The photoelectrochemical measurements were performed in a 300-mL rectangular quartz cell using a three-electrode configuration with a Pt foil counter electrode and a saturated SCE reference electrode, and the electrolyte was 1.0 M Na2S. The working electrode, including the TNTs, ZnO/TNTs, Ag2S(n)/TNTs, and Ag2S(n)/ZnO/TNTs (n = 2, 4, and 8), with a surface area of 0.5 cm2 was illuminated under UV-vis light (I = 100 mW cm-2) with a simulated solar light during a voltage sweep from -1.4 to 0 V. The simulated solar light was produced by a solar simulator equipped with a 150-W Xe lamp. The light intensity was measured with a digital power meter.
Results and discussion
Morphology of the TNTs
Characterization of the Ag2S QD-sensitized ZnO/TNT (and TNTs) electrodes
Figure 2a shows the surface SEM image of the Ag2S(4)/TNT film. It can be clearly seen from Figure 2b that Ag2S is deposited as spherical nanoparticles on the TNTs and the wall thickness of the Ag2S(4)/TNTs is similar to that of the plain TNTs. In addition, a uniform distribution of the Ag2S nanoparticles with diameters of approximately 10 nm is also observed.
For a comparison, the surface SEM image of the ZnO/TNTs covered by Ag2S after four CBD cycles (i.e., the Ag2S/ZnO/TNT electrode) is shown in Figure 2c. It is found that after the formation of the ZnO thin layer on the TNTs, the diameter and distribution of Ag2S nanoparticles did not change much. However, the diameter of the ZnO-coated TNTs increased slightly compared to that of the plain TNTs shown in Figure 2b. These results are similar to previous reports [26, 27].
To determine the composition of the nanoparticles, the corresponding energy dispersive x-ray (EDX) spectrum of the Ag2S(4)/ZnO/TNTs was carried out in the HR-TEM as seen in Figure 3c. The characteristics peaks in the spectrum are associated with Ag, Ti, O, Zn, and S. The quantitative analysis reveals the atomic ratio of Ag and S is close to 2:1, indicating the deposited materials are possible Ag2S.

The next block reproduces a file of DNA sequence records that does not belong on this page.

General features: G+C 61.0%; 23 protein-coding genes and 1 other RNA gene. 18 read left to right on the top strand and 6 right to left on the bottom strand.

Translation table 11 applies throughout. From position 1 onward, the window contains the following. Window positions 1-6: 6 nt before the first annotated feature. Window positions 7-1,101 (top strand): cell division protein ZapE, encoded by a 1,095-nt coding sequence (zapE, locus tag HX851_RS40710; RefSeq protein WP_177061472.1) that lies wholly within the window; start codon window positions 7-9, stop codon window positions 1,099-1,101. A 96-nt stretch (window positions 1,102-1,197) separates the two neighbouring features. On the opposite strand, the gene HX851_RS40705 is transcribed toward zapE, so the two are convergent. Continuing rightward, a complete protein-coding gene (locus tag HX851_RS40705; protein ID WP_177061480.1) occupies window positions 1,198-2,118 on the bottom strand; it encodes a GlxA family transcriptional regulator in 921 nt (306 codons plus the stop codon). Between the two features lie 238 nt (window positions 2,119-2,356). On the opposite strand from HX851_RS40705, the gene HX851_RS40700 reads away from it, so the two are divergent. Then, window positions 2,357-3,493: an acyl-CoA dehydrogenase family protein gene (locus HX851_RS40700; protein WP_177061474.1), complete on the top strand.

In order to determine the structure of the Ag2S(4)/ZnO/TNTs, the crystalline phases of the Ag2S(4)/ZnO/TNTs and the corresponding TNTs were characterized by XRD, as shown in Figure 3d. The XRD pattern shows peaks corresponding to TiO2 (anatase), ZnO (hexagon), and Ag2S (acanthite). The observed peaks indicate high crystallinities in the TNTs, ZnO, and Ag2S nanoparticles, consistent with the SEM results shown in Figure 2. The results further confirm that the obtained films are composed of TiO2, ZnO, and Ag2S.
Optical and photoelectrochemistry properties of Ag2S QD-sensitized TNT electrodes in the presence of ZnO layers
In conclusion, Ag2S quantum dot-sensitized TiO2 nanotube array photoelectrodes were successfully achieved using a simple sequential chemical bath deposition (CBD) method. In order to improve the efficiencies of as-prepared Ag2S quantum dot-sensitized solar cells, the Ag2S quantum dot-sensitized ZnO/TNT electrodes were prepared by the interposition of a ZnO energy barrier between the TNTs and Ag2S quantum dots. The ZnO thin layers were formed using wet-chemical process. The formed ZnO energy barrier layers over TNTs significantly increase the power conversion efficiencies of the Ag2S(n)/ZnO/TNTs due to a reduced recombination.
This work was supported by the Korea Science and Engineering Foundation (KOSEF) grant funded by the Korea Ministry of Education, Science and Technology (MEST) (no. 2010-0026150).